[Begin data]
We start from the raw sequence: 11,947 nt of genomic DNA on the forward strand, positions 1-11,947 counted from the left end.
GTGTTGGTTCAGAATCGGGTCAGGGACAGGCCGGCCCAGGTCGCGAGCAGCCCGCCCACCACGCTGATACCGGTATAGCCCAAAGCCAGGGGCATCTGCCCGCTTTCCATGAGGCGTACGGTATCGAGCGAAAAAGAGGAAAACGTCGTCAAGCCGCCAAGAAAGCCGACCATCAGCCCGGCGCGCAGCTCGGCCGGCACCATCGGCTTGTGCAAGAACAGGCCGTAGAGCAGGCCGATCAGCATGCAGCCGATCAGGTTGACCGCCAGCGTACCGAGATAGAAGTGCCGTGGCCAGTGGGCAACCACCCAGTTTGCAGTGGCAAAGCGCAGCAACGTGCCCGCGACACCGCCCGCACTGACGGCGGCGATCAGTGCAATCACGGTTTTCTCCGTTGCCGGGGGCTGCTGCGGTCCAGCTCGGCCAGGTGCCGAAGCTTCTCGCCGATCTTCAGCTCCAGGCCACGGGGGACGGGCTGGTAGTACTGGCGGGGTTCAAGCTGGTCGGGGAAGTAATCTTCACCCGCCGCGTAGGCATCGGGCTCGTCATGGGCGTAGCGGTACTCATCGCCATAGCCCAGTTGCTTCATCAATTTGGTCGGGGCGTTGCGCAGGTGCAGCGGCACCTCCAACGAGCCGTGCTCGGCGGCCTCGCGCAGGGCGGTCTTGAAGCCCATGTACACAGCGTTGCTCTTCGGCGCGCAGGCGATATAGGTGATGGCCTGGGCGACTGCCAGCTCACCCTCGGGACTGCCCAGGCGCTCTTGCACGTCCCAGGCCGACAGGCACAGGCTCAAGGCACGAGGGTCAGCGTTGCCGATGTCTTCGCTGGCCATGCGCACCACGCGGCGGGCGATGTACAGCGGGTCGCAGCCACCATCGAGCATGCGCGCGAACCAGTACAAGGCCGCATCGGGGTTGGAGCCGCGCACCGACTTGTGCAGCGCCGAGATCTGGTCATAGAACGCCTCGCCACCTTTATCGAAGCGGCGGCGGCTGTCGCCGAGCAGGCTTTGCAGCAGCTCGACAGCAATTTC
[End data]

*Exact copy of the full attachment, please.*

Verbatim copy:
We start from the raw sequence: 11,947 nt of genomic DNA on the forward strand, positions 1-11,947 counted from the left end.
GTGTTGGTTCAGAATCGGGTCAGGGACAGGCCGGCCCAGGTCGCGAGCAGCCCGCCCACCACGCTGATACCGGTATAGCCCAAAGCCAGGGGCATCTGCCCGCTTTCCATGAGGCGTACGGTATCGAGCGAAAAAGAGGAAAACGTCGTCAAGCCGCCAAGAAAGCCGACCATCAGCCCGGCGCGCAGCTCGGCCGGCACCATCGGCTTGTGCAAGAACAGGCCGTAGAGCAGGCCGATCAGCATGCAGCCGATCAGGTTGACCGCCAGCGTACCGAGATAGAAGTGCCGTGGCCAGTGGGCAACCACCCAGTTTGCAGTGGCAAAGCGCAGCAACGTGCCCGCGACACCGCCCGCACTGACGGCGGCGATCAGTGCAATCACGGTTTTCTCCGTTGCCGGGGGCTGCTGCGGTCCAGCTCGGCCAGGTGCCGAAGCTTCTCGCCGATCTTCAGCTCCAGGCCACGGGGGACGGGCTGGTAGTACTGGCGGGGTTCAAGCTGGTCGGGGAAGTAATCTTCACCCGCCGCGTAGGCATCGGGCTCGTCATGGGCGTAGCGGTACTCATCGCCATAGCCCAGTTGCTTCATCAATTTGGTCGGGGCGTTGCGCAGGTGCAGCGGCACCTCCAACGAGCCGTGCTCGGCGGCCTCGCGCAGGGCGGTCTTGAAGCCCATGTACACAGCGTTGCTCTTCGGCGCGCAGGCGATATAGGTGATGGCCTGGGCGACTGCCAGCTCACCCTCGGGACTGCCCAGGCGCTCTTGCACGTCCCAGGCCGACAGGCACAGGCTCAAGGCACGAGGGTCAGCGTTGCCGATGTCTTCGCTGGCCATGCGCACCACGCGGCGGGCGATGTACAGCGGGTCGCAGCCACCATCGAGCATGCGCGCGAACCAGTACAAGGCCGCATCGGGGTTGGAGCCGCGCACCGACTTGTGCAGCGCCGAGATCTGGTCATAGAACGCCTCGCCACCTTTATCGAAGCGGCGGCGGCTGTCGCCGAGCAGGCTTTGCAGCAGCTCGACAGCAATTTC